Town house development considered for vacant land

March 02, 2006|by DANIEL J. SERNOVITZ

A vacant, 6.1-acre piece of land near Burhans Boulevard and the Norfolk Southern Railroad could be turned into an 84-unit town house development, but at least one city official is concerned about whether the city should settle for just any development because the land has been vacant for the past decade.

"It isn't like this is the only development to come our way and we have to accept it," Councilman Kristin B. Aleshire said.

The Hagerstown City Council held a public hearing Tuesday on a request by Revere Development Co. of Gaithersburg, Md., to use a specialty overlay district to build the homes with heavier density than would otherwise be allowed. The property is bounded by Mitchell Avenue, Burhans Boulevard and the railroad, and carries a mix of residential and commercial zoning. The planning commission previously approved the plan.

"This is an undeveloped nugget of vacant land that's been on the market for 10 years as a commercial site," said Bruce Pitts, president of Revere Development. "It's just an area that's begging to be developed."


Pitts said he believes the development, which would be called Deerfield Knolls, would benefit both its neighbors and those in search of housing in the city. He expects the units would sell for around $200,000.

Resident Karen Near, who has lived by the property and the adjacent railyard for 42 years, said the area has become a center for undesirable activity. She said she believes the development will help clean up the property.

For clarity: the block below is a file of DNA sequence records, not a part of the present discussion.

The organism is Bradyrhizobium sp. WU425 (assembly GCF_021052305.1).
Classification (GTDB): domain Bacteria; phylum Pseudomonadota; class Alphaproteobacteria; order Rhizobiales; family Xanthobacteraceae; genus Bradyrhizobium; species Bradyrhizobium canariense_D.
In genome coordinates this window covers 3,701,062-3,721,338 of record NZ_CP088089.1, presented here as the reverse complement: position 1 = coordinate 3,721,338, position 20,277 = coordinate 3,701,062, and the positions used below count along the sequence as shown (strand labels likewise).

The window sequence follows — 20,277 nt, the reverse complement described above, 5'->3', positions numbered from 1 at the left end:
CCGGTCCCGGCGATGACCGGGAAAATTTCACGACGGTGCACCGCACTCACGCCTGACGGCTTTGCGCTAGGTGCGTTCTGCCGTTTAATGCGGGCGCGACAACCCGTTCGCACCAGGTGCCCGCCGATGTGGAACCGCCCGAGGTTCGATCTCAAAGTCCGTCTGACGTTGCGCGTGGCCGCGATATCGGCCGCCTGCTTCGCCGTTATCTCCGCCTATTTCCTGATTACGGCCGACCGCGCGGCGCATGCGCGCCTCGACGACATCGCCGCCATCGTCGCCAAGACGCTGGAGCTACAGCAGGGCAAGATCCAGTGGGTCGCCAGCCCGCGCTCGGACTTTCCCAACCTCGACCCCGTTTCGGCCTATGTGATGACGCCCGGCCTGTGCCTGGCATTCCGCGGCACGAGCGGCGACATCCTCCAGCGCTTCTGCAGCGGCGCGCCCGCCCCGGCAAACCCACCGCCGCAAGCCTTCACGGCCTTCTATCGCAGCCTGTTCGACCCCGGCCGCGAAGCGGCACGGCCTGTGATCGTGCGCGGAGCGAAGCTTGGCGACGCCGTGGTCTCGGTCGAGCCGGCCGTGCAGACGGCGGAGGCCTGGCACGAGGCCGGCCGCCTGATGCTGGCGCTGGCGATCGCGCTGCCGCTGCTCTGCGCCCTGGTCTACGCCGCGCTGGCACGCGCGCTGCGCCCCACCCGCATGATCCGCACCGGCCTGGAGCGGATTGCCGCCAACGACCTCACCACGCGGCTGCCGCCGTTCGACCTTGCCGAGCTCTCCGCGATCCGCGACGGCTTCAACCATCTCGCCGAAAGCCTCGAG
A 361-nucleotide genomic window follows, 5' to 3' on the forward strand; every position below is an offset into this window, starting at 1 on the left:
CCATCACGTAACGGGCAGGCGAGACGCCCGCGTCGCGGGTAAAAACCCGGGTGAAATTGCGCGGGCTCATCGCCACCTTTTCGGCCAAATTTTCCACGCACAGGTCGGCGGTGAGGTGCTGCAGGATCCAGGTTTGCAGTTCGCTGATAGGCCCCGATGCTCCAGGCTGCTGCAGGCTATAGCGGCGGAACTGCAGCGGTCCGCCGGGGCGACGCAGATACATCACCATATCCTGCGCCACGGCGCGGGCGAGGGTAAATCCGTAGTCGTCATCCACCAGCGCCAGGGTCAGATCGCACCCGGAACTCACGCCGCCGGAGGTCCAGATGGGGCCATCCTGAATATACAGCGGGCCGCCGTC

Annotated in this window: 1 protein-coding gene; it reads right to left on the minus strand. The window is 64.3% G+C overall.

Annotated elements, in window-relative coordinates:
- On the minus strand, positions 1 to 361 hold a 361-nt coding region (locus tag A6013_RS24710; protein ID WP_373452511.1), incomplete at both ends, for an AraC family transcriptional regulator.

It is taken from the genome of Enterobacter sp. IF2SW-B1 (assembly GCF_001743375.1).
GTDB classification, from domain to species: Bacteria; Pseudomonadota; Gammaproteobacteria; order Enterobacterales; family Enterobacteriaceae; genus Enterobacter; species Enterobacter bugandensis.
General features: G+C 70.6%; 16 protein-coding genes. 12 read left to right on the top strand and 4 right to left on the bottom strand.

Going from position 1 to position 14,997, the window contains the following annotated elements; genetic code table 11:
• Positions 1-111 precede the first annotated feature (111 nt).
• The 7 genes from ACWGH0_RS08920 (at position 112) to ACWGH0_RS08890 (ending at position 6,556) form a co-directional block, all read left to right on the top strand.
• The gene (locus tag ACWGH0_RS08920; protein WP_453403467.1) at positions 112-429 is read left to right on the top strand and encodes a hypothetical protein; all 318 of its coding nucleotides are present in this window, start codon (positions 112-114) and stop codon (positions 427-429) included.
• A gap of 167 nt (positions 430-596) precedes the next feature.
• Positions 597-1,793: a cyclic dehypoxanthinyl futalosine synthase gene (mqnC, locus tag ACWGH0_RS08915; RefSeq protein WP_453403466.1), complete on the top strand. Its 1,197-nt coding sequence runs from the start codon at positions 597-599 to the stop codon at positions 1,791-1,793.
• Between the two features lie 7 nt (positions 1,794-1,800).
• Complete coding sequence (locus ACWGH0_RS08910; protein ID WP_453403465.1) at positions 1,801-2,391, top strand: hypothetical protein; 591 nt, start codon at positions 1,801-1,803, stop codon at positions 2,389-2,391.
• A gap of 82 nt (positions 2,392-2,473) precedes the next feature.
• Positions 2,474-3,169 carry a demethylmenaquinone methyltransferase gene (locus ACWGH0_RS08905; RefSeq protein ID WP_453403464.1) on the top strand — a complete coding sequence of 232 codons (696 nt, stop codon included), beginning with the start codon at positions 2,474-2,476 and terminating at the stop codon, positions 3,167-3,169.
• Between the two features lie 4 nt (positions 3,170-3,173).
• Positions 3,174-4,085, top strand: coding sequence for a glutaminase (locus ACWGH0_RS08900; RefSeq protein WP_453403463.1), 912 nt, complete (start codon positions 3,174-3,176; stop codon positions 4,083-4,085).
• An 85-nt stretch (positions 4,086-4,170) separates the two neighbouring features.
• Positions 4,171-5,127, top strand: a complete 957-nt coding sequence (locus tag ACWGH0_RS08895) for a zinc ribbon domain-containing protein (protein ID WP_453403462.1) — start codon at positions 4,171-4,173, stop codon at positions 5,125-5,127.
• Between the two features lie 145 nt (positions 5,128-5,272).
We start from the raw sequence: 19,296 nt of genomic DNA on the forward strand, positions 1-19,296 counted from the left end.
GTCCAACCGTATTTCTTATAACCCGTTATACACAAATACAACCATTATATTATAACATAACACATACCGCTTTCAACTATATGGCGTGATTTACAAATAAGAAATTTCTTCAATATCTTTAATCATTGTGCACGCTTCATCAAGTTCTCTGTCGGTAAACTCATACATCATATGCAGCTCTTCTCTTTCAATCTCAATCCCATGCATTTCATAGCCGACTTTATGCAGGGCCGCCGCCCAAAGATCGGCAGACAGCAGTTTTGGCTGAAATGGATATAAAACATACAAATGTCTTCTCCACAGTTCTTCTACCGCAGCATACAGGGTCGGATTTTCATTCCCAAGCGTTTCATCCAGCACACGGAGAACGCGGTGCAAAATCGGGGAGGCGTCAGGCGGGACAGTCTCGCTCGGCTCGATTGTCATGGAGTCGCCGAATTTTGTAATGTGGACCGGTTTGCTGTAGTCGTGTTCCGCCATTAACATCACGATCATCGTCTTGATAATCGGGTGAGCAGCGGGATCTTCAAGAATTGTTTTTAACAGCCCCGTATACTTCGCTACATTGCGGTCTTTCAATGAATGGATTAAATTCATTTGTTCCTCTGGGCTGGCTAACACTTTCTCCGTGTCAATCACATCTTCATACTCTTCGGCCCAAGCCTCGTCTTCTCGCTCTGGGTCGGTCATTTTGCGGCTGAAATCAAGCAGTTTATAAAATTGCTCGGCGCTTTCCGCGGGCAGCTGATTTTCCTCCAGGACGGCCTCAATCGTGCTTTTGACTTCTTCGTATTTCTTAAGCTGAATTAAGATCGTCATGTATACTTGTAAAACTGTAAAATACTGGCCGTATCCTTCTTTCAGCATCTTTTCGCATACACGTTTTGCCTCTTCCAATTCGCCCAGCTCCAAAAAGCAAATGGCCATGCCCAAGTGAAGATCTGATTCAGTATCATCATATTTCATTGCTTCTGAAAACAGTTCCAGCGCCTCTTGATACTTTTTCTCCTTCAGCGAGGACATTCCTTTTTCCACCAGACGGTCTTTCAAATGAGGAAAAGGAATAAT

A memo prepared by city Comprehensive Planner Stuart W. Bass noted the project meets the technical requirements for a planned unit development, though he raised some concerns. He said the overlay district requires developments to incorporate a variety of uses and density levels, though Revere Development's proposal includes only town house units of similar size. He also noted the development would create a 'cluttered streetscape of garage fronts and render the sidewalks almost nonexistent." Even with those issues, Bass endorsed the project because the land has sat vacant.

Councilwoman Penny M. Nigh said she supports the project but would like to see a high dividing fence bordering the property and railroad tracks to keep children from playing in the railyard. She suggested something higher than the 6-foot-high fence Revere Development has proposed.

Aleshire said he believes 84 town houses are too many for the 6-acre property. He said the city should not put itself in a position of approving something just because nothing else has been proposed.

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